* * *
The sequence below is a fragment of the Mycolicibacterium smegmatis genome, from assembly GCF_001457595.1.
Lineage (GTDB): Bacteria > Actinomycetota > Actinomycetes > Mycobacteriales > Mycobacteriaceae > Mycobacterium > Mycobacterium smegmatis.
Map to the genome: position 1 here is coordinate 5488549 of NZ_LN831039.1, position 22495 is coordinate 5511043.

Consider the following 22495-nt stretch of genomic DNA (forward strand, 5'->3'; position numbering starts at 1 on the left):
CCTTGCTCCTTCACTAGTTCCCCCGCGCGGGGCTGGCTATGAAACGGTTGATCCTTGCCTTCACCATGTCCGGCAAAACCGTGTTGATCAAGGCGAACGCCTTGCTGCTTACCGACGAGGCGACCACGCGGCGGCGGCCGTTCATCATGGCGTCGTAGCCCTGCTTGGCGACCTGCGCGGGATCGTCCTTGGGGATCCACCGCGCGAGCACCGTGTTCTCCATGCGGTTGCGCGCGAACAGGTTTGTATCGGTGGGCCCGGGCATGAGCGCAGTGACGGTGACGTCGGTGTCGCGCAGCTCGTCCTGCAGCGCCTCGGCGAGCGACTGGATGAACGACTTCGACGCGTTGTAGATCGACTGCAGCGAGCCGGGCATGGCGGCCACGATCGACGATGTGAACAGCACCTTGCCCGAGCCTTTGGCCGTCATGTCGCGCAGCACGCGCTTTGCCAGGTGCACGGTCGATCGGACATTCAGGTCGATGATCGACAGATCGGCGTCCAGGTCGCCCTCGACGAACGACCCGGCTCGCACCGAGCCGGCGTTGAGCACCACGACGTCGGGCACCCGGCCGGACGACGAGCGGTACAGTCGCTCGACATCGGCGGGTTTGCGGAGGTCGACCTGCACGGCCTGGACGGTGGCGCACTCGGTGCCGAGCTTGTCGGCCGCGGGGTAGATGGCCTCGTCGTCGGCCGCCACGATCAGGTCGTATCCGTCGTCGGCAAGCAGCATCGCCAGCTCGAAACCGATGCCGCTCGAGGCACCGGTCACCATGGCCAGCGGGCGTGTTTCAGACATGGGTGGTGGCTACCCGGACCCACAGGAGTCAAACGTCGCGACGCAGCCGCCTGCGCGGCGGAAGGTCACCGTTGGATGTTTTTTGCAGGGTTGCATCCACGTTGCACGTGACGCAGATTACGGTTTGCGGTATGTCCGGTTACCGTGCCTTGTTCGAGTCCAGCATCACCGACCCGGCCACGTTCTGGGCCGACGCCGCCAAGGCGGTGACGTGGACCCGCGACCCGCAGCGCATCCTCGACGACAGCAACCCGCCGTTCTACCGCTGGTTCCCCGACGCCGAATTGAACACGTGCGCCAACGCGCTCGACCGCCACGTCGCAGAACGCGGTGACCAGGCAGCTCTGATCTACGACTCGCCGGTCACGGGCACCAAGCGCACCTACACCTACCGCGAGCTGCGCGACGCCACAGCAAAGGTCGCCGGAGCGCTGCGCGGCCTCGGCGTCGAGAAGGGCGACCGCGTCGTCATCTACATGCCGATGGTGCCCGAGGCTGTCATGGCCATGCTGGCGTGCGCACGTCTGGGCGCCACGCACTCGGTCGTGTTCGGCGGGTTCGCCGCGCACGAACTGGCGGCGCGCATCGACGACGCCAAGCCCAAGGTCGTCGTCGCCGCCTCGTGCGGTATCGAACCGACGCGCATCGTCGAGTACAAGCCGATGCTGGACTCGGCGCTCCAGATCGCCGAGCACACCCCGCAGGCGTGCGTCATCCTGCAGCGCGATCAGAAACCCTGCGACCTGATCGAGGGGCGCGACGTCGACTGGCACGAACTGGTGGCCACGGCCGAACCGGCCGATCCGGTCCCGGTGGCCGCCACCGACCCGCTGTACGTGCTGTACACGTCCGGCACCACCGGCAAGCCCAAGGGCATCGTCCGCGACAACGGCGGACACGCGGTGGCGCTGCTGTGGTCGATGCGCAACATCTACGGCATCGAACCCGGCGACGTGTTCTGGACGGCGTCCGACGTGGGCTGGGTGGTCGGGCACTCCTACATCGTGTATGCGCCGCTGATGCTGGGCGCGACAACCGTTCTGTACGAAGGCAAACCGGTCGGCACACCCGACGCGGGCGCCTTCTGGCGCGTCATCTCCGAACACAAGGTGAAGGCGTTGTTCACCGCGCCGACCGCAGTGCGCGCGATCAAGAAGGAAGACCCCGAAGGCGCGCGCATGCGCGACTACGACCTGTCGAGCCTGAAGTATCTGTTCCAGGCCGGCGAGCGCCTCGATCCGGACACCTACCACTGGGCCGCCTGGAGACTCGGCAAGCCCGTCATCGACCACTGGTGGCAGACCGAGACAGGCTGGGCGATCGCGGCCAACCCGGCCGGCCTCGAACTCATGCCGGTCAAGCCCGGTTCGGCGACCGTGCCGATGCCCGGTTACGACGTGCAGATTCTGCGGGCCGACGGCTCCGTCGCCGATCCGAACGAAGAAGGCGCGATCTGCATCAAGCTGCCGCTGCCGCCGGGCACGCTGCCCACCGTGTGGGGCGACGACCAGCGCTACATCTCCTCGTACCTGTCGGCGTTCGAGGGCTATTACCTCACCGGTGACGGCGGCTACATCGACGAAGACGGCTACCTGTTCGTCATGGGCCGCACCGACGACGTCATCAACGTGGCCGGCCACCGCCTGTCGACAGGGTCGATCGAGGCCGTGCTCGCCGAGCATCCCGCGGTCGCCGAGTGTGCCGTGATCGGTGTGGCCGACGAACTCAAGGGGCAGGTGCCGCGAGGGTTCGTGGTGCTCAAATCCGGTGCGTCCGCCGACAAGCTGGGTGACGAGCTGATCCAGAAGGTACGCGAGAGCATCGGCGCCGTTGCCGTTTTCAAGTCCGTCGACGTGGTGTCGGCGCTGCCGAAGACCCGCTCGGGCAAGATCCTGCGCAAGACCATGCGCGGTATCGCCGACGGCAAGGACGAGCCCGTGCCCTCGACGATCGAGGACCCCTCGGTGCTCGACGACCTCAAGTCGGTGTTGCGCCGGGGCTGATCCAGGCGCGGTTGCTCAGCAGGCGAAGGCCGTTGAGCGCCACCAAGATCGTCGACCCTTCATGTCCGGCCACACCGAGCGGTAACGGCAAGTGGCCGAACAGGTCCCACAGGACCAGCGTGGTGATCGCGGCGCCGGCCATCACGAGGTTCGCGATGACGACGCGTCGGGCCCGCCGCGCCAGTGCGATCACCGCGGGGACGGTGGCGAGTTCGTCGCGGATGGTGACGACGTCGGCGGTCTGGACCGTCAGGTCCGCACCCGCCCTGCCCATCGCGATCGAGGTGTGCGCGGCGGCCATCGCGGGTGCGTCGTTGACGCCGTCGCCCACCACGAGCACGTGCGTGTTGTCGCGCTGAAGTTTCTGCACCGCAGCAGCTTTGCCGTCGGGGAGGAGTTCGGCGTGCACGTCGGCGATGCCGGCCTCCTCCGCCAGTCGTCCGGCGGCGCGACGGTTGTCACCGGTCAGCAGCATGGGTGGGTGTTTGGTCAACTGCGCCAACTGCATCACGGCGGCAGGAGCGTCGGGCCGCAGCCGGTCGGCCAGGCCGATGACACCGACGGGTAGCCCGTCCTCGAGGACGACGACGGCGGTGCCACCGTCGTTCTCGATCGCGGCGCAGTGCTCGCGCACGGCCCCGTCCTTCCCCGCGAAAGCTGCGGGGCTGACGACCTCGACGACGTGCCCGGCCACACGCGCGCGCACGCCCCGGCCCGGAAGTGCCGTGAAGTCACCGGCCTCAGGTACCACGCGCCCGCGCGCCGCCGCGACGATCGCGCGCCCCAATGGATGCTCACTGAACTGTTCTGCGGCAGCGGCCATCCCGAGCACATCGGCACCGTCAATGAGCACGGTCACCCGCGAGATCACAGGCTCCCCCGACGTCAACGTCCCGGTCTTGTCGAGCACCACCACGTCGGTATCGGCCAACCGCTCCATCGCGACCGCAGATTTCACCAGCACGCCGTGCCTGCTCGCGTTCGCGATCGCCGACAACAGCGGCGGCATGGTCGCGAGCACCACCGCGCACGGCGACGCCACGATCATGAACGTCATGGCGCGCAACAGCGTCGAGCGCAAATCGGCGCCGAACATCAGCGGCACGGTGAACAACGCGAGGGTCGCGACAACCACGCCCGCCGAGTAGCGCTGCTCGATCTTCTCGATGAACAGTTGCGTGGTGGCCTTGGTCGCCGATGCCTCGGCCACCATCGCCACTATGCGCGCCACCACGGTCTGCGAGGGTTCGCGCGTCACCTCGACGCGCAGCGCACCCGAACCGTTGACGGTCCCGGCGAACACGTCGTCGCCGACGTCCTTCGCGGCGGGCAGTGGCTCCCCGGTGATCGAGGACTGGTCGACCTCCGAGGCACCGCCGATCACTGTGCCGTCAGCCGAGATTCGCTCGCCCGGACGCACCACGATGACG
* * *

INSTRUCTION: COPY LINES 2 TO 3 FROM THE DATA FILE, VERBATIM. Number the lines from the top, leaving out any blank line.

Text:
Lineage (GTDB): Bacteria > Actinomycetota > Actinomycetes > Mycobacteriales > Mycobacteriaceae > Mycobacterium > Mycobacterium smegmatis.
Map to the genome: position 1 here is coordinate 5488549 of NZ_LN831039.1, position 22495 is coordinate 5511043.